Vinson Chaplain Travels on a ‘Rotary Wing and a Prayer’


Story Number: NNS030617-04Release Date: 6/17/2003 10:49:00 AM
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By Journalist Seaman Devin Dorney, USS Carl Vinson Public Affairs

ABOARD USS CARL VINSON, At Sea (NNS) -- Since the early days of the Navy, chaplains have been as important to Sailors at sea as the ships they call home. In peacetime and at war, Navy chaplains provide comfort, encouragement and spiritual guidance.

Unfortunately, every Navy ship does not have a chaplain of every faith in its seabag, but that hasn't kept chaplains from supporting the spiritual well being of Sailors.

Historically, Navy chaplains have used any means necessary to visit ships requesting their presence.

USS Carl Vinson (CVN 70) Command Chaplain Cmdr. Jerome Dillon, a Roman Catholic priest, tackles the problem in a simple but traditional way. He visits every ship in the battle group requesting a chaplain of Roman Catholic faith by catching a ride on the 'Holy Helo,' the nickname of his haze-gray angel.

Even the helicopter crews take pride in assisting Dillon with his objective. "You're delivering a service to the other ships that don't have it on a regular basis. It makes you feel good that way," said Senior Chief Aviation Antisubmarine Warfare Operator (AW/SW/NAC) Mark Jones, a Helicopter Antisubmarine Squadron 8 aircrewman.

The short chopper ride makes Dillon easily accessible to battle-group Sailors and gives them the opportunity to worship in their chosen faiths.

"We try to give the Sailors access to as many opportunities for worship as possible," said Dillon. "It offers them the opportunity to exercise their religious preferences."

Although getting around the battle group may prove tough, Dillon understands the importance of his holy mission and strives to visit the floating congregation on a regular basis.

"I go as often as I can. We visit different ships every couple of weeks," he said.

While aboard the other ships, Dillon performs mass, gives communion and ensures Sailors have an opportunity for confession.

The country's current involvement in the global war on terrorism makes the service even more meaningful than usual.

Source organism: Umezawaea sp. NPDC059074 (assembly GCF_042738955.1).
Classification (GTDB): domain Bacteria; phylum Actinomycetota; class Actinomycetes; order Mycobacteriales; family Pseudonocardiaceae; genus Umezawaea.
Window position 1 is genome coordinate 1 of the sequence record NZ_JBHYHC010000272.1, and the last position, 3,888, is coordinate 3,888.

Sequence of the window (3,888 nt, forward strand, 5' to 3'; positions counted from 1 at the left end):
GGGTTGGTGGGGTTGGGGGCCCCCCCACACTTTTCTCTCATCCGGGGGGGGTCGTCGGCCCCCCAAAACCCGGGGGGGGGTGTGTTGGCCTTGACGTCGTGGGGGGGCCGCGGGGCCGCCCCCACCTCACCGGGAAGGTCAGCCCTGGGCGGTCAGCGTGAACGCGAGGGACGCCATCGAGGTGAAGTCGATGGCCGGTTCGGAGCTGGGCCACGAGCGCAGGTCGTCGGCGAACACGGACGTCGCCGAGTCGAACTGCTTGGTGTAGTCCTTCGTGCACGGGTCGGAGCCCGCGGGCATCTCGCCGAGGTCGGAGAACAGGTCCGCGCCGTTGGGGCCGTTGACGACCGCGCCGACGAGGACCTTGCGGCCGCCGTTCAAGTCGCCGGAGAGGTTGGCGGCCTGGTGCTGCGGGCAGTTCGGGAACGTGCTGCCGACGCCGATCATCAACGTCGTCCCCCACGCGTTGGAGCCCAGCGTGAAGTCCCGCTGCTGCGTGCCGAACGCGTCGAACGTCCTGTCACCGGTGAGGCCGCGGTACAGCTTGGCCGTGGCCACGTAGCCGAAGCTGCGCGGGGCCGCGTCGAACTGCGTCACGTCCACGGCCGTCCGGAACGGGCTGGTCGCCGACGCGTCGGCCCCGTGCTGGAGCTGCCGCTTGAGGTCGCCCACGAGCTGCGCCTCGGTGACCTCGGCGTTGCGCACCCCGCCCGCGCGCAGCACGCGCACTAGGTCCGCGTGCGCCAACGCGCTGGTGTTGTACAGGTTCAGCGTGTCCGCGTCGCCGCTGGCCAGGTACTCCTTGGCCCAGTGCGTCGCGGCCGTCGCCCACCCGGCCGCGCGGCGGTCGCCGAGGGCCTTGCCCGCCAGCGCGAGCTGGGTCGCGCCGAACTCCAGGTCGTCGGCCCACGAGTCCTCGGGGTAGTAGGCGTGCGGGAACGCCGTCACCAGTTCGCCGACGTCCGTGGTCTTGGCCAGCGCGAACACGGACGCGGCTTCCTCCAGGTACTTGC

Even though we may not be in the middle of the action, our Sailors are still affected, Dillon said. "For many, there is a greater sense of awareness of their spiritual needs."

As long as it is important to Sailors, Dillon will carry on the 228-year Navy tradition of bringing compassion, understanding and spiritual leadership to his battle-group congregation at sea.

The Carl Vinson battle group is currently deployed in the western Pacific Ocean as part of America's standing commitment to maintain peace and stability in cooperation with allies and friends in the region.

For related news, visit the USS Carl Vinson (CVN 70) Navy NewsStand page at www.news.navy.mil/local/cvn70.

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RELATED PHOTOS
Cdr. Jerome Dillon, U.S. Navy chaplain from South Sioux City, Neb., conducts Roman Catholic Mass aboard the fast combat support ship USS Sacramento (AOE 1
030407-N-5555F-038 Pacific Ocean (Apr. 7, 2003) -- Cdr. Jerome Dillon, U.S. Navy chaplain from South Sioux City, Neb., conducts Roman Catholic Mass aboard the fast combat support ship USS Sacramento (AOE 1), part of USS Carl Vinson (CVN 70) Carrier Strike Group "Holy Helo" religious ministries program. The Holy Helo program is coordinated by the aircraft carrier's senior Chaplain and conducts visits to other ships within the strike group to conduct religious services. Carl Vinson and the Sacramento are deployed in the western Pacific Ocean conducting mission in support of Operation Enduring Freedom. U.S. Navy photo by Photographer's Mate 3rd Class Martin Fuentes. (RELEASED)
April 9, 2003
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